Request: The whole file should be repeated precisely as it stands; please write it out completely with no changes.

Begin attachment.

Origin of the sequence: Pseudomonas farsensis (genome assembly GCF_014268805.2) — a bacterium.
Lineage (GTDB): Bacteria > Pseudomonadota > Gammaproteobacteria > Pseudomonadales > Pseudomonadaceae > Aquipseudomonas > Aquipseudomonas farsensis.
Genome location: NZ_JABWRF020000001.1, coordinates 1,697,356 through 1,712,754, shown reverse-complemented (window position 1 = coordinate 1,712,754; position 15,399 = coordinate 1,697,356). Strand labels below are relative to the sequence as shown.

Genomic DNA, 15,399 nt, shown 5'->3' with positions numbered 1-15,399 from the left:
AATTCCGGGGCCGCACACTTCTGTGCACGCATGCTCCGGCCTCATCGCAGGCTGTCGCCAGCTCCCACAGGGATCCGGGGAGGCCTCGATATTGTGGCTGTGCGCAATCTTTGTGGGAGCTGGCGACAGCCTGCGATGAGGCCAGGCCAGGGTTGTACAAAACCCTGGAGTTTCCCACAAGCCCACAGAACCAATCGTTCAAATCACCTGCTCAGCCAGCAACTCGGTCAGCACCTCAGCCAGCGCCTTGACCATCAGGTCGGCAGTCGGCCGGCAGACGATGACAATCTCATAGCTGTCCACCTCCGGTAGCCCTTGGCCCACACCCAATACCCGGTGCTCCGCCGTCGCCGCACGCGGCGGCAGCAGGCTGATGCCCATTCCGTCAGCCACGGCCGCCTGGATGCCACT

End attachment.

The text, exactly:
Origin of the sequence: Pseudomonas farsensis (genome assembly GCF_014268805.2) — a bacterium.
Lineage (GTDB): Bacteria > Pseudomonadota > Gammaproteobacteria > Pseudomonadales > Pseudomonadaceae > Aquipseudomonas > Aquipseudomonas farsensis.
Genome location: NZ_JABWRF020000001.1, coordinates 1,697,356 through 1,712,754, shown reverse-complemented (window position 1 = coordinate 1,712,754; position 15,399 = coordinate 1,697,356). Strand labels below are relative to the sequence as shown.

Genomic DNA, 15,399 nt, shown 5'->3' with positions numbered 1-15,399 from the left:
AATTCCGGGGCCGCACACTTCTGTGCACGCATGCTCCGGCCTCATCGCAGGCTGTCGCCAGCTCCCACAGGGATCCGGGGAGGCCTCGATATTGTGGCTGTGCGCAATCTTTGTGGGAGCTGGCGACAGCCTGCGATGAGGCCAGGCCAGGGTTGTACAAAACCCTGGAGTTTCCCACAAGCCCACAGAACCAATCGTTCAAATCACCTGCTCAGCCAGCAACTCGGTCAGCACCTCAGCCAGCGCCTTGACCATCAGGTCGGCAGTCGGCCGGCAGACGATGACAATCTCATAGCTGTCCACCTCCGGTAGCCCTTGGCCCACACCCAATACCCGGTGCTCCGCCGTCGCCGCACGCGGCGGCAGCAGGCTGATGCCCATTCCGTCAGCCACGGCCGCCTGGATGCCACT